Five shocking facts about child care in the United States

April 15, 2013

In the latest issue of The New Republic, Jonathan Cohn has a searing cover story on the low quality of child care around the United States.


It's not always this cute.

A large number of day-care centers are poorly run and even unsafe. At the same time, U.S. child care is still extremely expensive for many families — despite ample evidence that investing in young children has huge social benefits.

The full piece is very much worth reading, but here are five policy-related passages that stuck out:

1. Most American day care centers are rated "fair" or "poor":

A 2007 survey by the National Institute of Child Health Development deemed the majority of operations to be “fair” or “poor”—only 10 percent provided high-quality care. Experts recommend a ratio of one caregiver for every three infants between six and 18 months, but just one-third of children are in settings that meet that standard.

2. Child-care workers are often poorly paid and minimally trained:

Depending on the state, some providers may need only minimal or no training in safety, health, or child development. And because child care is so poorly paid, it doesn’t attract the highly skilled. In 2011, the median annual salary for a child care worker was $19,430, less than a parking lot attendant or a janitor.

3. State regulators don't have enough people to inspect facilities regularly — and often face pressure to keep appalling centers open anyway.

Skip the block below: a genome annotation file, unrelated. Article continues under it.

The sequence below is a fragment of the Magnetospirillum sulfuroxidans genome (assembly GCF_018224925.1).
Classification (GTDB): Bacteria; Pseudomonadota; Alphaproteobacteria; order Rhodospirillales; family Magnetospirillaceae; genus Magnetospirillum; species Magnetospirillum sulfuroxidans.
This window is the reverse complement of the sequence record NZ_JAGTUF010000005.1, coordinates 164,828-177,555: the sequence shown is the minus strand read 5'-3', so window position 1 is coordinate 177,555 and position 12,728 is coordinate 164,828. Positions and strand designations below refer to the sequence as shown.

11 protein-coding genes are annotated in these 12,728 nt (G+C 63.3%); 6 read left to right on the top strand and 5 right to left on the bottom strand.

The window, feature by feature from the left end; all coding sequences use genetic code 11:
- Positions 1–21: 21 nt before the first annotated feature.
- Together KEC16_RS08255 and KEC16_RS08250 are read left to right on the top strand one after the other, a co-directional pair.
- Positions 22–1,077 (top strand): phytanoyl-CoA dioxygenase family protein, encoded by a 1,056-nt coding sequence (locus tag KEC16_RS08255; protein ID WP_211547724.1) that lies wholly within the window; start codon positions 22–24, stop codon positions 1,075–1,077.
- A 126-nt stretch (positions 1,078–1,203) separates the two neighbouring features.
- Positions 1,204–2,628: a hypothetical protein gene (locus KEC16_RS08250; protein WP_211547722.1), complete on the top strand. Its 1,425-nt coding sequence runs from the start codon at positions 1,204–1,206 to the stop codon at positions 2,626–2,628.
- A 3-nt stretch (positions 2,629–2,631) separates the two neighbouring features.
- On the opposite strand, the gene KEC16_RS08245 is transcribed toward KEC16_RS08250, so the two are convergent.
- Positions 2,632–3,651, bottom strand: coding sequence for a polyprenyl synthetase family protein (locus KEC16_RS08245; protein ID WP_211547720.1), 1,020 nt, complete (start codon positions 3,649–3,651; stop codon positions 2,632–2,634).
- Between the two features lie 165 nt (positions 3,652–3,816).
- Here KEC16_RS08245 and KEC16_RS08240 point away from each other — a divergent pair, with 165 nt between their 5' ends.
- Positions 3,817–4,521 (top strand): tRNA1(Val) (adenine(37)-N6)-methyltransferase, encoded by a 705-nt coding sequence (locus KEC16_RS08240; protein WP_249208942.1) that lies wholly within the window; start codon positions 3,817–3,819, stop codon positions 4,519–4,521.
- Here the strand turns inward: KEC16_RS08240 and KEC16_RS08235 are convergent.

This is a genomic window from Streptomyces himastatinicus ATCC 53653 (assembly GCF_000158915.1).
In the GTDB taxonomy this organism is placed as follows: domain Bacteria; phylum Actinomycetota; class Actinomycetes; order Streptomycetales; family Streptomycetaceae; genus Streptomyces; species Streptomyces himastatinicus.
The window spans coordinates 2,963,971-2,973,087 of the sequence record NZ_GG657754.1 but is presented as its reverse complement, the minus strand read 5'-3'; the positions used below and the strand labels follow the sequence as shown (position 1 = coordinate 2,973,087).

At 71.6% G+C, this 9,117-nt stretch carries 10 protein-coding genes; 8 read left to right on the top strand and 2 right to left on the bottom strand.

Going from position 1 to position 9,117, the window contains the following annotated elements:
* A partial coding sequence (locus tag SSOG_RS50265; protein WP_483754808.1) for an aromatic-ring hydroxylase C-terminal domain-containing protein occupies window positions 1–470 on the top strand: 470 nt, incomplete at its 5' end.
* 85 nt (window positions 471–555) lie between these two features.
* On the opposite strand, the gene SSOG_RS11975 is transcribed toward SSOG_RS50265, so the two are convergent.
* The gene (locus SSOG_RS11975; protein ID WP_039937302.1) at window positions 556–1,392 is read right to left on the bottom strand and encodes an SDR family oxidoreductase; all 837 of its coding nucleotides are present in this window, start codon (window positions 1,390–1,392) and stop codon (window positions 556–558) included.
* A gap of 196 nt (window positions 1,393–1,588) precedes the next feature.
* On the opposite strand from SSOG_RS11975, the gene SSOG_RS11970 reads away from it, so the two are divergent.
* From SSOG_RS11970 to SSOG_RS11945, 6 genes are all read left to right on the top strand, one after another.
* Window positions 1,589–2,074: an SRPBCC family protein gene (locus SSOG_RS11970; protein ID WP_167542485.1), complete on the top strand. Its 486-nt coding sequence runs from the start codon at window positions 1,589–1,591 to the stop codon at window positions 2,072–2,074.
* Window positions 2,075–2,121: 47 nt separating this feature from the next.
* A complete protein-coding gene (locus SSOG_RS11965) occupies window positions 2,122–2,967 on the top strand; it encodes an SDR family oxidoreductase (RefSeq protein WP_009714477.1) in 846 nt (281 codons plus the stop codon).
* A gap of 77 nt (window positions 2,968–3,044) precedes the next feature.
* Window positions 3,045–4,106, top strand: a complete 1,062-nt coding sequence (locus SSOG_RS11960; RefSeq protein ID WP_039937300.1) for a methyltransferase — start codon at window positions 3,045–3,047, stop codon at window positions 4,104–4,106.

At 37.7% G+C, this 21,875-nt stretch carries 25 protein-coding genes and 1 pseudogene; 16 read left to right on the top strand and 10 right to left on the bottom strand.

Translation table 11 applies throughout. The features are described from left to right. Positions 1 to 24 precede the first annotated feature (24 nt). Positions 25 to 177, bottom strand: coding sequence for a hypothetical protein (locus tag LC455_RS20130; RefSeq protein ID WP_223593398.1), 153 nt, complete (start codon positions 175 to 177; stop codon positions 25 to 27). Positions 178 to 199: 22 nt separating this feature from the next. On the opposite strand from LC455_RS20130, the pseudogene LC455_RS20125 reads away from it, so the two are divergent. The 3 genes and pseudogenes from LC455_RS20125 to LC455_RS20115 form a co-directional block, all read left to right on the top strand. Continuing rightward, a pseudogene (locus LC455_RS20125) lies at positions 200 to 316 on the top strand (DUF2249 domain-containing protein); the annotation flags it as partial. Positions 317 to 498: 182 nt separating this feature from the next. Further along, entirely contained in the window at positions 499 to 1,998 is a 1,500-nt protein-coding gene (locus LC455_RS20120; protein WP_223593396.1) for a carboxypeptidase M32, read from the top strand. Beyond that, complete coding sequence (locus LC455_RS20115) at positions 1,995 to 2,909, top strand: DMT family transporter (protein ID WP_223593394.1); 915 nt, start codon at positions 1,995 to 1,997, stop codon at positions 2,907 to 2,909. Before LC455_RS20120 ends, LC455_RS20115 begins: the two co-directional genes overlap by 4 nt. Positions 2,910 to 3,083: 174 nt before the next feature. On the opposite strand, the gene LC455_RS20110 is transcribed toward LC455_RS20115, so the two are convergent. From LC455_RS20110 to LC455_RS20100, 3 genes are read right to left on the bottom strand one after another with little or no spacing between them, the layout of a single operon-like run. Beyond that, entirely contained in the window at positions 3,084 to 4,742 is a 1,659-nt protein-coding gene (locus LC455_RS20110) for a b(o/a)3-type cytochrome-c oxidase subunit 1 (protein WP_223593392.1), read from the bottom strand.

Like most states, Texas inspects child care centers at least once a year, but only has the manpower to visit home day cares every two. Even egregious violations don’t always lead to shutdowns. Sometimes, that’s because parents, lacking alternatives, fight to keep notorious places open. An inspector named Carol McGinnis told me she’d recently visited a center in “total disarray,” with “feces smeared on the walls.” Nevertheless, if the agency closed it, McGinnis expected some parents would resist, because it was one of the few places offering care on weekends.

4. And yet, for all this, child care remains extremely expensive for many families:

At the same time, day care is a bruising financial burden for many families—more expensive than rent in 22 states. In the priciest, Massachusetts, it costs an average family $15,000 a year to place an infant full-time in a licensed center. In California, the cost is equivalent to 40 percent of the median income for a single mother.

5. So how do other countries handle this problem? Basically, their governments spend a lot more:

In many countries, day care is treated not as an afterthought, but as a priority.France, for instance, has a government-run system that experts consider exemplary. ... Parents who stay at home to care for their children or hire their own caregivers receive generous tax breaks. It hardly seems a coincidence that 80 percent of French women work, compared with 60 percent of their American counterparts.

France spends more on care per child than the United States—a lot more, in the case of infants and toddlers. But most French families pay far less out of pocket, because the government subsidizes child care with tax dollars and sets fees according to a sliding scale based on income. Overall, the government devotes about 1 percent of France’s gross domestic product to child care, more than twice as much as the United States does.

I promise, I haven't spoiled the article by quoting these bits, since there's so much more in the piece — including a more detailed investigation into recent deaths at a Texas daycare center. Go read it.

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Sarah Kliff · April 15, 2013